UPDATES: November 2008

UPDATES is a monthly email newsletter on stormwater management, assessment (including monitoring), and maintenance research at St. Anthony Falls Laboratory and the University of Minnesota.

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November 2008 (vol. 3, issue 3)

Particle Size and Settling Velocity Distributions in Urban Stormwater Runoff

Contributed by Eric Hettler (Contact: John Gulliver)

Funded by: Minnesota Pollution Control Agency, Local Road Research Board, Mississippi Watershed Management Organization, and Minnehaha Creek Watershed District

The research team is currently working to apply simple, effective methods to characterize the particle size distribution and settling velocity distribution in urban stormwater runoff. Since many best management practices depend on settling velocity, a better understanding of the settling velocity distribution can lead to more efficient and more site-specific designs. An elutriation device developed by Walling and Woodward (1993) and Krishnappan and Marselek (2004) is being modified and tested to determine its effectiveness in measuring the settling velocity distribution of solids in stormwater. In the elutriation device, stormwater is pumped vertically through a column of a known diameter, and the upward velocity can be calculated for a given flow rate. Solids with a settling velocity greater than the upward velocity settle in the column while solids with a smaller settling velocity are flushed through the column. Initial experiments show the elutriation device can be effective in separating solids based on settling velocities. Work on the elutriation device and other potential solutions is ongoing.

Once a cheap, simple, and effective method to characterize settling velocity distribution is developed, the research team hopes to work with consultants and watershed districts to apply the methods in the field.

Impacts of Stormwater Infiltration on Groundwater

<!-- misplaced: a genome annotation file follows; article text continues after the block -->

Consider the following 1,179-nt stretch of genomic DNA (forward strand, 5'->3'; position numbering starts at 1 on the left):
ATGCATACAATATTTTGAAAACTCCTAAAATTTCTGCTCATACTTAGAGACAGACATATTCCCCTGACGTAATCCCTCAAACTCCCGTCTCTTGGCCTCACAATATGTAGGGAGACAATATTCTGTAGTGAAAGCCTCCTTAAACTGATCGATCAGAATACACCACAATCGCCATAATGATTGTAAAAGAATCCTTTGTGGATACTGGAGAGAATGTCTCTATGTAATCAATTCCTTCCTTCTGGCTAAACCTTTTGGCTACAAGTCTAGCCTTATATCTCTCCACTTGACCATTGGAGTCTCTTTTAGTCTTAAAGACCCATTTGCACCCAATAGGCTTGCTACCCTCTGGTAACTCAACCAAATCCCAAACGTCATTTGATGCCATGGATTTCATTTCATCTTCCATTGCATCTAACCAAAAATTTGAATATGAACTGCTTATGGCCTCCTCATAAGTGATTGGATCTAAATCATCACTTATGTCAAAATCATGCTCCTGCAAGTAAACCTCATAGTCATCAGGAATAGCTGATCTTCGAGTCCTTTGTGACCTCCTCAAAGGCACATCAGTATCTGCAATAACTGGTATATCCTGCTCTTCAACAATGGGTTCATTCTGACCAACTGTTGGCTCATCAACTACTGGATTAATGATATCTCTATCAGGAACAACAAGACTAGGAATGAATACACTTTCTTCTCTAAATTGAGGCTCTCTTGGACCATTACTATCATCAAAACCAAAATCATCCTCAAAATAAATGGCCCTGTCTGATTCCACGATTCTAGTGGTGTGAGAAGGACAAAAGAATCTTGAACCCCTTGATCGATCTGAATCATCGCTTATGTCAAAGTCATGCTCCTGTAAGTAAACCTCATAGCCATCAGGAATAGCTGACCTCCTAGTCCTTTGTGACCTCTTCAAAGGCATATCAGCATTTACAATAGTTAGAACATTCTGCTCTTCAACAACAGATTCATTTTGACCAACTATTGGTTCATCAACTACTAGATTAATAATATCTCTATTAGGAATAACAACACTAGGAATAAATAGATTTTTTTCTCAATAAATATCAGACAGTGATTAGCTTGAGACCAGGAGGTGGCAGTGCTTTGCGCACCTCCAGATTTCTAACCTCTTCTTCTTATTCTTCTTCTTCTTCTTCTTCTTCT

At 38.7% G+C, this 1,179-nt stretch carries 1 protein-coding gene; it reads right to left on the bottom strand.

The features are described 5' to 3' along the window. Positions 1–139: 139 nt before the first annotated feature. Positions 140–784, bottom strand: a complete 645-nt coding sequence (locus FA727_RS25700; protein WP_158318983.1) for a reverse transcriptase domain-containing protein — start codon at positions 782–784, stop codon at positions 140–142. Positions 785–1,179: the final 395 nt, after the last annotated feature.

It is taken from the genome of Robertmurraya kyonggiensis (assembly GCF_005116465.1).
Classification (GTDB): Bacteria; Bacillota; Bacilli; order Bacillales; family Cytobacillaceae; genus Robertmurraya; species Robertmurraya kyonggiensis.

Contributed by Pete Weiss

Funded by Minnesota Pollution Control Agency

Infiltration of stormwater, which is being more widely used across the country, can increase groundwater recharge, reduce runoff peak flows and volumes, and reduce non-point source pollution. There has been, however, an increased concern in Minnesota that pollutants present in stormwater may contaminate groundwater. Thus, to understand the fate of infiltrated stormwater pollutants and better understand the risk of groundwater contamination, a literature review of scientific and engineering journals was undertaken.

The review found that risk of contamination by heavy metals, hydrocarbons, and phosphate are typically very low. Metals and hydrocarbons are usually removed in the first 20-50 cm of soil media or less and phosphate concentrations were found to be higher in groundwater than the infiltration water. The latter finding suggests that phosphates are leached from the soil into the infiltrating runoff. Bacteria and viruses were also found to be typically filtered by the infiltration media but under favorable conditions they can survive for extended periods of time and be mobile. Although the risk of groundwater contamination from the aforementioned contaminants is low, documented cases of contamination for each contaminant do exist so care and long-term planning are essential to the preservation of groundwater resources.

Karst areas and other areas where the subsurface has cracks and fissures can obviously increase the risk of groundwater contamination. Also, any system that utilizes subsurface injection increases the risk of groundwater contamination. Finally, salts are not removed by any infiltration systems and in some cold weather climates, salt concentrations of groundwater and area lakes has been documented to be increasing. This is presumably due to application of salt to roadways during the winter months. With all pollutants, the risks of infiltration versus other means of stormwater management must be carefully weighed and considered.


Poly Aromatic Hydrocarbons (PAHS) in Wet Pond Sediments

Contributed by Scott Kyser
John Gulliver or Ray Hozalski)

Funded by Minnesota Pollution Control Agency

High levels of Polycyclic Aromatic Hydrocarbons (PAHs) have been found in many stormwater pond sediments in the Minneapolis/St. Paul metro area. Under MPCA regulations dredged sediments containing high levels of PAHs must be disposed of in a landfill which is prohibitively expensive for many municipalities. The potential to remediate PAH containing sediments through composting techniques is being investigated first using a proof-of-concept benchtop experiment and later an outdoor field size experiment. The goal of

the project is to design a composting procedure that effectively remediates PAH containing sediments to lower levels so that they can be disposed of more cost-effectively.

SAFL Research Updates

Assistant engineer Andrew Fyten, shown here monitoring an Environment21 stormwater management device, is one of many researchers working on issues of stormwater Best Management Practices (BMPs) at SAFL. Other recent activities include graduate student Dave Saddoris and researcher Omid Mohseni’s study of potential scouring resuspension and outwash of stormwater BMP devices. Mohseni is also working with the American Society for Testing and Materials (ASTM) to provide the first industry standard for testing. For more about SAFL’s Stormwater BMP engineering services, please visit: www.safl.umn.edu/research/stormwaterBMPassessment.